To complement the article “Whiplash: Implications for Massage Therapy” in the February 2015 issue of MASSAGE Magazine. Summary: Whiplash injuries can come with debilitating physical—and emotional—complications. Massage therapy is uniquely positioned to provide relief for both.
Whiplash injuries are complicated; they can present both physical and emotional wounds, and are therefore most likely to benefit from a team approach to treatment. In order to truly work collaboratively, it is crucial to know exactly what other health care providers are expecting from massage therapists who work with them.
In speaking with other health care providers about what skills they wish to see from massage therapists, three essential skills kept surfacing. To work most effectively with whiplash sufferers, they said therapists need technical skills and ability; good collaborative skills; and sensitivity to patient communication.
It is essential to master palpation and treatment ability to address the specific structures involved in whiplash injuries. This requires both the knowledge base of what muscles are involved, how and when to treat them, and why.
Physical therapist Erma Pacheco, P.T., said she would expect the massage therapist to have demonstrably precise skills to treat the scalenes, sternocleidomastoid, longus colli, splenius cervicis and capitis, and the suboccipitals. Physician John Poag, M.D., also suggested that the massage therapist should consider adding deep cross-fiber friction of the attaching ligaments and tendon attachments. His reasoning was that in hyper-flexion and extension of the neck, it is the attachments of the muscles via tendons, and the intervertebral attachments of small ligaments to the vertebrae, that get injured most frequently. His opinion is this is an important and effective element of treatment for therapists trained in deep friction of these tendons and ligaments.
If massage therapists are to be part of a team, then good communication skills are extremely important. Pacheco said good communication with the physical therapist ensures clear direction following a thorough evaluation, which avoids issues with possible disk problems, fractures or underlying pathologies.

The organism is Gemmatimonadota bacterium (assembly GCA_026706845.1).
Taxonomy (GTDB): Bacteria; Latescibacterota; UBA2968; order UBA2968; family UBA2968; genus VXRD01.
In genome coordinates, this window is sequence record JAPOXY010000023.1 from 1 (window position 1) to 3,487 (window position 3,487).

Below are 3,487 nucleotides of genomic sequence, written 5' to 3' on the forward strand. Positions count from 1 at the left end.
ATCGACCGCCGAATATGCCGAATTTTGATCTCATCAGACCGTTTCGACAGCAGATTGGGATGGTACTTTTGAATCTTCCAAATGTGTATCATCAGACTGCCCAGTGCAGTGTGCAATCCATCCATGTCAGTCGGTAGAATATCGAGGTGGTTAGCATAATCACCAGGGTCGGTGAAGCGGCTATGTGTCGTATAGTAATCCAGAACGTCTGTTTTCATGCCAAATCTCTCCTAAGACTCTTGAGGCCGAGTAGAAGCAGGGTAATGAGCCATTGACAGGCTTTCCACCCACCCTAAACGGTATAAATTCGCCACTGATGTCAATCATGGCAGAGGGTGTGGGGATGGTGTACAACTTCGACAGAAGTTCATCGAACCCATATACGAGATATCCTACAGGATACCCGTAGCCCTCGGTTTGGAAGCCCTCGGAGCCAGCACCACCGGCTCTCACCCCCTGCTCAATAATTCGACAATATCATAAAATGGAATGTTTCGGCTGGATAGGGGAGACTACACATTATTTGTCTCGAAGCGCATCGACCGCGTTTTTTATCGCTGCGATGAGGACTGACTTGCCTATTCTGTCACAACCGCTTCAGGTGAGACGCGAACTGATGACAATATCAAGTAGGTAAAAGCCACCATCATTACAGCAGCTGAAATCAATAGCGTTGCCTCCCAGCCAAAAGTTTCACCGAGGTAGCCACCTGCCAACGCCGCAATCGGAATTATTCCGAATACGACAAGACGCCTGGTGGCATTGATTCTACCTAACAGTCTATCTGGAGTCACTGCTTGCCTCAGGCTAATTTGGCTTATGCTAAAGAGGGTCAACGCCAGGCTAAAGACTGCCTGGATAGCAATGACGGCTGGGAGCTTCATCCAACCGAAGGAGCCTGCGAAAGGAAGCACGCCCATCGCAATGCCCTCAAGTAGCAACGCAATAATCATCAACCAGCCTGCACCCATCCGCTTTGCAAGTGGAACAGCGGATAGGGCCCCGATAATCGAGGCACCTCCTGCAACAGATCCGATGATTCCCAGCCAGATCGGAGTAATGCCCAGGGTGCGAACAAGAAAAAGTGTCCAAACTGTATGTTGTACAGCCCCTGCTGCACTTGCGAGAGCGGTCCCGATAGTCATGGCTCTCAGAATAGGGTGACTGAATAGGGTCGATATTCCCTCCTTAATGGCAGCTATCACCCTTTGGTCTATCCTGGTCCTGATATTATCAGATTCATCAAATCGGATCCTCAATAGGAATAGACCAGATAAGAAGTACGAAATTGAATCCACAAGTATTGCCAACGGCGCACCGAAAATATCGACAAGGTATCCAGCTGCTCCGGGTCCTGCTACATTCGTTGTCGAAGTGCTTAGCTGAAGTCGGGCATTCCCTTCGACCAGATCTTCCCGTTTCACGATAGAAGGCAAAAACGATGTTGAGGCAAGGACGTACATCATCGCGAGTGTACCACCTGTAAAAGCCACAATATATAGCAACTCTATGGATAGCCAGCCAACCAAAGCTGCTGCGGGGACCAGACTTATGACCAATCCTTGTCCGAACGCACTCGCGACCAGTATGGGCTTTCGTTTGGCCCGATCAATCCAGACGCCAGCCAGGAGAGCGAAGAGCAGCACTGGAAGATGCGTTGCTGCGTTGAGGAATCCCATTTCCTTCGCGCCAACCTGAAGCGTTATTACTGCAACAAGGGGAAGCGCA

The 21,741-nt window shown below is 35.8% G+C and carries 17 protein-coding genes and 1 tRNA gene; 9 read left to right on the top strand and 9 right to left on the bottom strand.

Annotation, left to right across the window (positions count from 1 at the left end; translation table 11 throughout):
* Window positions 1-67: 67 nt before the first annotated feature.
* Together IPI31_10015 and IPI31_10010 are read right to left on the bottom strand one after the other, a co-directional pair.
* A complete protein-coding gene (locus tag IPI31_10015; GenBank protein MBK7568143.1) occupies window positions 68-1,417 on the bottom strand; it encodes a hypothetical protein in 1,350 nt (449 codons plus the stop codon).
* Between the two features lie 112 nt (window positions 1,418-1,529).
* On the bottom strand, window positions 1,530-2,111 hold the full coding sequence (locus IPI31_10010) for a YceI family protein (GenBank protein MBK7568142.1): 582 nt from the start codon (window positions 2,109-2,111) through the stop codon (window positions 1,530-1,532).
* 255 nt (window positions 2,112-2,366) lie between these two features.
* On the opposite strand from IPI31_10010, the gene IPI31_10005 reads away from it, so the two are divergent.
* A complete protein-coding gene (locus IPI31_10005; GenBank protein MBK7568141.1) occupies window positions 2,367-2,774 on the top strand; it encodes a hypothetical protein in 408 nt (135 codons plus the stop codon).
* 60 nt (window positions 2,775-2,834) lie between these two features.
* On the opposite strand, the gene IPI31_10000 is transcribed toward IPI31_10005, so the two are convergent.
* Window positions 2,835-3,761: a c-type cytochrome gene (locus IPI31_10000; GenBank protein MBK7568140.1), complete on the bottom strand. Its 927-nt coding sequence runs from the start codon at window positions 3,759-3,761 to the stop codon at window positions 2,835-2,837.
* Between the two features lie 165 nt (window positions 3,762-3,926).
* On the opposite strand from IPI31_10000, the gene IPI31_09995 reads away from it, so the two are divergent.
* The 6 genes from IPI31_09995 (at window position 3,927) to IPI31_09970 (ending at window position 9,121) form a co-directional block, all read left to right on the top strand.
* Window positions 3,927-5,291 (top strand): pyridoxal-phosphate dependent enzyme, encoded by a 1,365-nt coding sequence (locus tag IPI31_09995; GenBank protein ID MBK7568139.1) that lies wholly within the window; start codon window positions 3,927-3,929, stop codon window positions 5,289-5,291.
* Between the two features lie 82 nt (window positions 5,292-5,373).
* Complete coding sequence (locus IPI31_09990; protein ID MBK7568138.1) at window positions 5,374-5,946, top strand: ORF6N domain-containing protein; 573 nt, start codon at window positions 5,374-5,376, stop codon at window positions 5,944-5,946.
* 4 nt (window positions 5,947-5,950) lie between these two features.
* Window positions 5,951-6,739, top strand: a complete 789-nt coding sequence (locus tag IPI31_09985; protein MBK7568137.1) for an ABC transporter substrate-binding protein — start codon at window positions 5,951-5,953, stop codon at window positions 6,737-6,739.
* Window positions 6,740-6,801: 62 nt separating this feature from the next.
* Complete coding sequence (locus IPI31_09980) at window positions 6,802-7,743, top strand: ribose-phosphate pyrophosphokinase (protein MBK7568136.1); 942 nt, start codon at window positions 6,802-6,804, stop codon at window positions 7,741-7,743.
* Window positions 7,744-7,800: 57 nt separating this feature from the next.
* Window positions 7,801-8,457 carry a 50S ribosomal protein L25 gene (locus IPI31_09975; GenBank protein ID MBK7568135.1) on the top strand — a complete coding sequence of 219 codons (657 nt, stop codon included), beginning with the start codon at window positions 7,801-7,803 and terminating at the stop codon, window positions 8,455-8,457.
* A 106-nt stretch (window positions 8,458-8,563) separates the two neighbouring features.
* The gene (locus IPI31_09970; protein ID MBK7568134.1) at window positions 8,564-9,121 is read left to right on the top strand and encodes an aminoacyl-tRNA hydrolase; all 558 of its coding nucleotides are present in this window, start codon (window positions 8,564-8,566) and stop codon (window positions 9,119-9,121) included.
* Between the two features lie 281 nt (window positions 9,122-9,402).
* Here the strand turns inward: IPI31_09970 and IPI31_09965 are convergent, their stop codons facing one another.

In her experience, a person with a whiplash injury needs specific deep tissue work twice per week for three or four weeks, with the physical therapist evaluating the patient after the first week or so. Then, the person should usually be ready to begin movement therapy with the physical therapist or physical therapy assistant one time per week, and deep tissue work one time per week for three or four weeks. Then, she said, the soft tissue work can be spread out as the person resumes work activities and receives ergonomic counseling from the physical therapist.
All along, all team members should be teaching good breathing and stress-management strategies. Poag added that although the majority of whiplash-associated disorders affect soft tissue only, and do not involve torn or protruding disks or nerve or cord impingement, any patient who has not been screened for these properly would need to be, in order to be sure there is not something going on in addition to soft tissue damage.
Sensitivity in communication
Whiplash injuries may also have very powerful emotional effects, such as hyper-arousal and hyper-vigilance. Hyper-arousal and hyper-vigilance can lead to a misinterpretation of symptoms, and avoidance or fear of movement.
Chiropractor Phillip Snell, D.C., was particularly sensitive to this issue in his comments for this article. He typically does not continue passive care recommendations for massage or other passive modalities beyond four to six weeks from the date of injury, moving at that point to more active care, patient education and reassurance.
The goal, Snell said, is to use massage and other passive modalities to help the patient transition to more active approaches. He was careful to point out that therapists should not overemphasize tissue injury or misalignment, as these may have a negative psychological effect and therefore diminish treatment outcomes.
An important role
Massage therapy can be uniquely positioned to maximize treatment outcomes for people who have suffered whiplash injuries. By working as part of a team with other health care providers, massage therapists can play an important role in helping whiplash sufferers return to healthy and active lives.
Douglas Nelson, L.M.T., began his career in massage therapy in 1977 and maintains a very active clinical practice. He offers Precision Neuromuscular Therapy seminars (www.nmtmidwest.com) throughout the U.S. His particular interest has been the role of soft tissue in performance. He has served as a neuromuscular consultant to NBA and NFL teams, as well as high-level musicians. He wrote the MASSAGE Magazine article, “Whiplash: Implications for Massage Therapy” (February 2015).